WF ED 572, 002, FA19 – Blog Reflection 2

How well do you feel you work with other people? Describe how you interact with others. For example, are you timid or shy? Outgoing?

We do annual reviews at my workplace and one of the things that I am frequently told is that I am a good team member. I work very well with people. I listen to those I am working with, exert my expertise when appropriate, and try to track team habits that we would like to change. (ie Make a point of asking a man to be the notetaker and/or acknowledging when a female colleague is interrupted.)

I am an extrovert. If you value the Myers-Briggs, I am an ESFJ-T. I lean toward making sure everyone on my team feels comfortable. I  like a happy team without much tension. I also believe that struggle can breed progress, so being conflict-averse can lead to some deleterious consequences in the long run.  Intellectually, I know that tension on a team is ok and can be helpful, but sitting with that discomfort is something I need to work on.

If someone asked your friends about you, what would they say about your personal strengths and areas for improvement? Why would they say what they say?

My friends would say that I am funny, a bit loud, and opinionated.   I think they would also say that I am there for them when needed.   I build close friendships with people and I am frequently a holder of secrets.    They say this because it is true.   I’ve been told as much.  I am also a planner for my group of friends.  Ready to go on a trip?  I am the guy who sketches out the itinerary, makes the group text and coordinates the sleeping arrangements.

Colleagues would say that I am funny and quite personable. People like to work with me and I have credibility in fulfilling my promises. People say this because I have a track record of doing what I set out to do, and because I really can make my colleagues laugh. I like to do my work, but know about how people are feeling as a whole. Few can bifurcate their personal and professional lives, so I link to engage my colleagues as a whole person.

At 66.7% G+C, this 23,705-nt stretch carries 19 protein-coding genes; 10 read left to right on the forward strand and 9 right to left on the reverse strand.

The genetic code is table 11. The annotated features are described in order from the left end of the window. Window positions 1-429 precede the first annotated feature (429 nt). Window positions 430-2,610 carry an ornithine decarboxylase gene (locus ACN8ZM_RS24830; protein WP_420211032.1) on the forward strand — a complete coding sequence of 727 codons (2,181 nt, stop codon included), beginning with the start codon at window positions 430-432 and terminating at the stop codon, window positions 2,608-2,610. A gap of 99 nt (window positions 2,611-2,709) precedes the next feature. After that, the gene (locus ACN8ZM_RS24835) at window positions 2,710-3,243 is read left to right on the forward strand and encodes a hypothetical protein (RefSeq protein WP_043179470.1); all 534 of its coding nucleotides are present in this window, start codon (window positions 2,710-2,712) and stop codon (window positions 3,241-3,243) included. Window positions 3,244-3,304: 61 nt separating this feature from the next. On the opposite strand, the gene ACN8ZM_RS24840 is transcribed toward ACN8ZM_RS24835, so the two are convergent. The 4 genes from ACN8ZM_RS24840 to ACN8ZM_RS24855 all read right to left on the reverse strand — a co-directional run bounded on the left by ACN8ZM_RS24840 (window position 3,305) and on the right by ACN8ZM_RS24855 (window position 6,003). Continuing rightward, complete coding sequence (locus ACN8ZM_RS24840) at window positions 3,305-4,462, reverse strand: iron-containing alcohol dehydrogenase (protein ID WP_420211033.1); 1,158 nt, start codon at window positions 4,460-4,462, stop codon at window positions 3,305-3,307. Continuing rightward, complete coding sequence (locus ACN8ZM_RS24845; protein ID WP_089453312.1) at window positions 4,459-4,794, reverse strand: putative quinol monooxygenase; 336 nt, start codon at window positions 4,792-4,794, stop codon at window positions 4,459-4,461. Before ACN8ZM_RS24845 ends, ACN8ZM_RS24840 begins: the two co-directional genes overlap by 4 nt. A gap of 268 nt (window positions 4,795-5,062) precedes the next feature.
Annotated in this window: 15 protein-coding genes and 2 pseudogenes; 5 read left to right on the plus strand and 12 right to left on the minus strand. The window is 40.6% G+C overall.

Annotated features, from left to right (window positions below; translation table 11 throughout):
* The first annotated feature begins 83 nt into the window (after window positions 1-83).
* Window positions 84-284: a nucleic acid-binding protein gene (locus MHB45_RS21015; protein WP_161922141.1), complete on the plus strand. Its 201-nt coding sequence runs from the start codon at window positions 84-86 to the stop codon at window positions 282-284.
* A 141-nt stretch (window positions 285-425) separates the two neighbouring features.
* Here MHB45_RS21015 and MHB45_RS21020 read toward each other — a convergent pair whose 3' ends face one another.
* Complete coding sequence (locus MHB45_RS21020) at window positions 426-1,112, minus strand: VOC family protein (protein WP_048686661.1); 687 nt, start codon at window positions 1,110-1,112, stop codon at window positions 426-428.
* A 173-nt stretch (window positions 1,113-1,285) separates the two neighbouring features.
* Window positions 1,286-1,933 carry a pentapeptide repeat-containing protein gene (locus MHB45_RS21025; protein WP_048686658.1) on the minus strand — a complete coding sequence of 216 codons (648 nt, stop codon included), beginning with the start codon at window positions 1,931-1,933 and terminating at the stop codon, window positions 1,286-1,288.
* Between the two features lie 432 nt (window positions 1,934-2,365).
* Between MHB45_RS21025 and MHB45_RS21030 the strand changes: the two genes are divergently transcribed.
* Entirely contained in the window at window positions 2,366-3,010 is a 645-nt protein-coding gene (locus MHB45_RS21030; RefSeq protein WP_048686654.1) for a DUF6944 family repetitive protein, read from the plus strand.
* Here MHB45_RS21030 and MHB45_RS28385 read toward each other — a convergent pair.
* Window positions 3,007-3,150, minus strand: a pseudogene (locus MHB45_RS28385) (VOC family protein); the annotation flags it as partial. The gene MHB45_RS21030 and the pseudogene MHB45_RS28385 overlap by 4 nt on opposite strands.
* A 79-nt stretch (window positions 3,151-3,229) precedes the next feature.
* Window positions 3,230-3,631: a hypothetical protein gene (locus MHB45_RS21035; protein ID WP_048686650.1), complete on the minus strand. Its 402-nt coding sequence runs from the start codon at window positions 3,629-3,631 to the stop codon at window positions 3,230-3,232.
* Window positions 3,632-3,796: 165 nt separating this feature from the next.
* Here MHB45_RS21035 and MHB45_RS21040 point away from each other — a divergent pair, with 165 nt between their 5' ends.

I think many people would say that I do not hold my cards very close to my chest. I am an open book and that can sometimes seem like a less than steady hand. Many times people look for a leader who is calming taking in and analyzing a situation. I can respond quickly and emotionally to certain situations.


Blog Reflection 1 : WF ED 572

How do you feel about change in organizational settings? Why do you feel as you do?

Change is any organization is inevitable.  There is no way any organization cannot change.  The world is constantly changing around it and all organizations need to adapt to those changes. Our planet, technology, and society change every minute of the day and it is preposterous to believe any successful organization is immune from these currents. As Dylan said,  “The Times They Are A-Changin'”.

That inevitable change can be structured and focused to make sure the organization is successful, or it can be slapdash, unsponsored, and completed unintegrated into the success strategy of the organization.  I’ve seen organizations reactively change and I’ve organizations proactively change.  A proactive change plan is not always successful but more successful than a reactive one.

Change in an organizational setting can be extremely difficult. It requires openness, sponsorship, and some knowledge of a strong methodology to implement the change.   I believe organizations should institutionalize their change methodology, a methodology both distinct and respectful of the organizational culture.

I’ve been a part of the change work in my organization.   Some people fought it.  Some people embraced it, but I had a committee of sponsors that pushed the work forward every day.  We acknowledged that the work was going to be hard and take time.   This frame put all of us on a good footing to know what we had to do to make a big change in the organization.

Organizations should assume change and rejecting stagnation must be a value of any corporate/organizational culture.    I do think it is important to note, that organizations shouldn’t change for the sake of changing.   On the contrary, they should change to maintain or increase their current ability to be successful in an ever-changing world.

Starting a class

Today I am starting an online class at Penn Stat. I am taking Foundations in Organization Development and Change with William Rothwell. This is my first online course. I think the course is going to require me to blog, so I am going to try to keep it here, but will let you know if I need to keep it at Penn State.

Here’s to dipping my toe into Organization Development (OD) waters.